Tomorrow marks the third anniversary of the birth of the Agoraphobic Reviewer. What better way to celebrate than to begin an epic history of cinema, ranging from the nineteenth century to the present day. And who better to narrate such a history than I, John Le Baptiste, a man who has never seen a single film:
PART 1: THE ROOTS OF CINEMA
The first film ever shown in public was projected on to the wall of a Paris basement in 1870-8 (or thereabouts). Featuring a lithe gentleman in a washing bonnet hanging over the English Channel from the side of a hot air balloon’s basket, wiggling his little Gallic legs and appearing to shout ‘mere’, ‘merde’ or ‘mer’, this film established the blueprint for everything that would follow. Indeed, when any film of the last 150 years (e.g. Vertigo, Easy Rider, The Rush Hour Trilogy) is boiled down to its core, what remains except a little wiggly man in a perilous situation calling for his mother, shouting about faeces or exclaiming that he can see the sea?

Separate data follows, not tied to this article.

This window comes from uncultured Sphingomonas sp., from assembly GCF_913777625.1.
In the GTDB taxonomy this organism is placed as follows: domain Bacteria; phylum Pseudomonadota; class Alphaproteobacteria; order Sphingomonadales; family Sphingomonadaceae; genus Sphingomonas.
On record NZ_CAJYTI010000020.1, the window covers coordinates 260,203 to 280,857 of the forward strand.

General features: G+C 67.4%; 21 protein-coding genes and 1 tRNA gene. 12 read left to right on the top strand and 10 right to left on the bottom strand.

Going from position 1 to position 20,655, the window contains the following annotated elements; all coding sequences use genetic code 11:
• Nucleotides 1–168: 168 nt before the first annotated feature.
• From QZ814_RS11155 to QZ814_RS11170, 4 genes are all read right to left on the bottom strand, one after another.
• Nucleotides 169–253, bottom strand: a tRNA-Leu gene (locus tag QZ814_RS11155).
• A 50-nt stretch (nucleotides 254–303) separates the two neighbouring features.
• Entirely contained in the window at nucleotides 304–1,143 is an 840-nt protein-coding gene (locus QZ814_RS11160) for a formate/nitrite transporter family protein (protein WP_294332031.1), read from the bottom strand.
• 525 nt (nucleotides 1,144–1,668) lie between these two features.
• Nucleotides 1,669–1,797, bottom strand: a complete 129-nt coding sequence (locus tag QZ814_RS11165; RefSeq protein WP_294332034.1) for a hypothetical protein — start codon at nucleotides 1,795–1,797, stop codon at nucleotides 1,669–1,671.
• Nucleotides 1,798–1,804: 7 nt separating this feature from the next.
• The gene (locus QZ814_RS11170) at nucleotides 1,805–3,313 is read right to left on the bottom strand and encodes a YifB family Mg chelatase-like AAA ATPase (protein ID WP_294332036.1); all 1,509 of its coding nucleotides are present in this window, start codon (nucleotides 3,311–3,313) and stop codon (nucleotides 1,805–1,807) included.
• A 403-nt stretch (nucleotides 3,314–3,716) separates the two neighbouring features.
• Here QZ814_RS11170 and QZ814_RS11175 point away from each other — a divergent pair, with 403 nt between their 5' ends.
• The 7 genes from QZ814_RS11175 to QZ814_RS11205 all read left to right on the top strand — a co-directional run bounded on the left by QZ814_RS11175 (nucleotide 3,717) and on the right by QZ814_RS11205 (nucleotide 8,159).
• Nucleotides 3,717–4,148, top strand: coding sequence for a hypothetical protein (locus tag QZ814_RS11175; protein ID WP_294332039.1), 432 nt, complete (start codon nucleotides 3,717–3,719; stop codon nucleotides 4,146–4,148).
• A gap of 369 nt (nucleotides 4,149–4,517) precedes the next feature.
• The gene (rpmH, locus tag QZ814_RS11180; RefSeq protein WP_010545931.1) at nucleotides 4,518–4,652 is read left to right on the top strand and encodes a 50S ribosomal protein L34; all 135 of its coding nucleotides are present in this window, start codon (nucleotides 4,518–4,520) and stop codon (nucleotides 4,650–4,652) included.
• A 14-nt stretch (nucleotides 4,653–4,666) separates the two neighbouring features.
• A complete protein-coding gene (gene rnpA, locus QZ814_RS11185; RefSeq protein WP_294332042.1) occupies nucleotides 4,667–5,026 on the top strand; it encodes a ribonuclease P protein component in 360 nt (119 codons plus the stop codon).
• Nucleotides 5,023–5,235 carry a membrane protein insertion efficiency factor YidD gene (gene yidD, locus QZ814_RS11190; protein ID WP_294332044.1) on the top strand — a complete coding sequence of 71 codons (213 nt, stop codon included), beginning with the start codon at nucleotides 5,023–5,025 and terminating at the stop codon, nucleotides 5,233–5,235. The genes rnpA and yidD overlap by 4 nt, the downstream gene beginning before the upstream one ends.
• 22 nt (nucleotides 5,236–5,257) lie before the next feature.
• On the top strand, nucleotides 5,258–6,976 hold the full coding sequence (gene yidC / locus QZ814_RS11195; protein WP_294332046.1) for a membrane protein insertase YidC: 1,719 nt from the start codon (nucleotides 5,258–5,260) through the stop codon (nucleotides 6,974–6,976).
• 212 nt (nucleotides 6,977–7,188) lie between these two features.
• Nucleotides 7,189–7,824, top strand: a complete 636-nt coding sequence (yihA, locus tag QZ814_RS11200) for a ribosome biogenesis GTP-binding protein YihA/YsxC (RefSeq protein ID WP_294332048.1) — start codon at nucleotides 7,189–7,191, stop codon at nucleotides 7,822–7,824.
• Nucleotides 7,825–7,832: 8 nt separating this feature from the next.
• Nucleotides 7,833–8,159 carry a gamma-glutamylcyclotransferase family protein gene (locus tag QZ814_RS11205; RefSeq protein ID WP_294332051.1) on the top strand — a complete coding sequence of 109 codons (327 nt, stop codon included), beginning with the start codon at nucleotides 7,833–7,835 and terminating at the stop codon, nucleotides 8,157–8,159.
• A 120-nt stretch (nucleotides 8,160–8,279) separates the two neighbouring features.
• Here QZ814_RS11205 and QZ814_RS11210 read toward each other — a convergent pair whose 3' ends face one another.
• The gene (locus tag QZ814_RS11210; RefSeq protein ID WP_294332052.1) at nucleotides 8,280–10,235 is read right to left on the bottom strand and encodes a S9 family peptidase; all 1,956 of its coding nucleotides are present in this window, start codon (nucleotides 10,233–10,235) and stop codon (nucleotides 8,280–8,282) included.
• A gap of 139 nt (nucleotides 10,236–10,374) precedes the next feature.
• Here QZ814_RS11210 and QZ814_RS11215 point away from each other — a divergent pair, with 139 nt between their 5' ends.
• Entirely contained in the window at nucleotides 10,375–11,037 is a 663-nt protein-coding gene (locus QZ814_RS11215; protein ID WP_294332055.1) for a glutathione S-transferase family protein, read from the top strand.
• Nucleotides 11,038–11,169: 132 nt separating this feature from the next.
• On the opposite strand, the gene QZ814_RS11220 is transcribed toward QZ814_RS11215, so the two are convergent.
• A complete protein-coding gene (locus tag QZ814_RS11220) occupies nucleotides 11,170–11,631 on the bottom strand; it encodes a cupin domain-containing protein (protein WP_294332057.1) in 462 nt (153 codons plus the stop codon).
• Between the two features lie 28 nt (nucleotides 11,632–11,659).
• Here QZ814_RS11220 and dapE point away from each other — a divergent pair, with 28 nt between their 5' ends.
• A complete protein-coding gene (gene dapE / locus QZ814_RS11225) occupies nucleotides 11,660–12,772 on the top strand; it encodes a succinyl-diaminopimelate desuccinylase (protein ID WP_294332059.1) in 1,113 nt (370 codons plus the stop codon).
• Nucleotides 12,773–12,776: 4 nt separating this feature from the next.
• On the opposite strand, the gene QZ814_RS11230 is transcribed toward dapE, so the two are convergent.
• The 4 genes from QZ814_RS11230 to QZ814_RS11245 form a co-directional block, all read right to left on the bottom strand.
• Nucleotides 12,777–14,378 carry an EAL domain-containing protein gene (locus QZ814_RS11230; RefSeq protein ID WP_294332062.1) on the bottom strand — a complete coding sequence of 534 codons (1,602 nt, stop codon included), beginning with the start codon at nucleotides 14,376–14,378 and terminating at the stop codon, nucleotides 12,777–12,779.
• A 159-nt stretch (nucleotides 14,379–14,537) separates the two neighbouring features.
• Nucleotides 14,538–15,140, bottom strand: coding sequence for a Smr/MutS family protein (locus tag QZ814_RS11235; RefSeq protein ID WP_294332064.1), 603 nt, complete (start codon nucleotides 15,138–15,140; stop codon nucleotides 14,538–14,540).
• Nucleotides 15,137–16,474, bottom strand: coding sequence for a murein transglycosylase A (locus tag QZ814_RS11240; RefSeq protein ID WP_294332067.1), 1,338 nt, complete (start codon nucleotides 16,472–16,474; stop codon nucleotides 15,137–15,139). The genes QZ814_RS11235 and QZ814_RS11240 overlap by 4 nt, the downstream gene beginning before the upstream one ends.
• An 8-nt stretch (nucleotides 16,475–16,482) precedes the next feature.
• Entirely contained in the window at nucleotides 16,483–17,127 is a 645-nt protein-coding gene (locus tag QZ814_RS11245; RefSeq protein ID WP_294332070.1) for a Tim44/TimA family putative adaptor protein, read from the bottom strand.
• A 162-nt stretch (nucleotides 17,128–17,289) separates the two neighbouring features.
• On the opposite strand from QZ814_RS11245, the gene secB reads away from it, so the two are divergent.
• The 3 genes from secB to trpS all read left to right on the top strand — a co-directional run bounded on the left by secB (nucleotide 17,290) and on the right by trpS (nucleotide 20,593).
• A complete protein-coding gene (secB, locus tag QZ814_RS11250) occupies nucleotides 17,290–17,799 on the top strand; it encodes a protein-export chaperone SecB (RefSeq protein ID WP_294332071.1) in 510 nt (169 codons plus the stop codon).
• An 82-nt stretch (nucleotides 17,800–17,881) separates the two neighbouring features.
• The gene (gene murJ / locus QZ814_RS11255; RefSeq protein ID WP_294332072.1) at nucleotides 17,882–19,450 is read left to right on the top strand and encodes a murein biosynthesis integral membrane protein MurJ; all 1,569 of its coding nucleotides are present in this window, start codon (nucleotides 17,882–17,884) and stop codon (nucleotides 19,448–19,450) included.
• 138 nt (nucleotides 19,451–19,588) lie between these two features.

(As a footnote, the Le Baptiste family had a holiday tradition involving the spotting of the sea. Basically, whichever family member first saw the ocean from the car window, and then exclaimed ‘I can see the sea’, was rewarded with 1 pound sterling from the Le Baptiste paterfamilias. I have long suspected that this contest would make for a great film).
In general, the visual quality of the early films was very poor. This is because the first movie cameras were made out of wishes and were powered by the radioactive bones of Marie Curie. On the whole, however, this blurriness and fuzziness was a mercy, since most films just involved dogs jumping through hoops, women dancing, dogs dancing, women jumping through hoops and/or antisemitism. As an added affront to the refined sensibilities of the fin-de-siecle viewer, all dialogue was conveyed by means of post-it notes stuck to the lens of the camera at inopportune moments. What a crock!
IN THE NEXT INSTALLMENT: HOLLYWOOD, THE STUDIO SYSTEM AND ‘THE TALKIES’.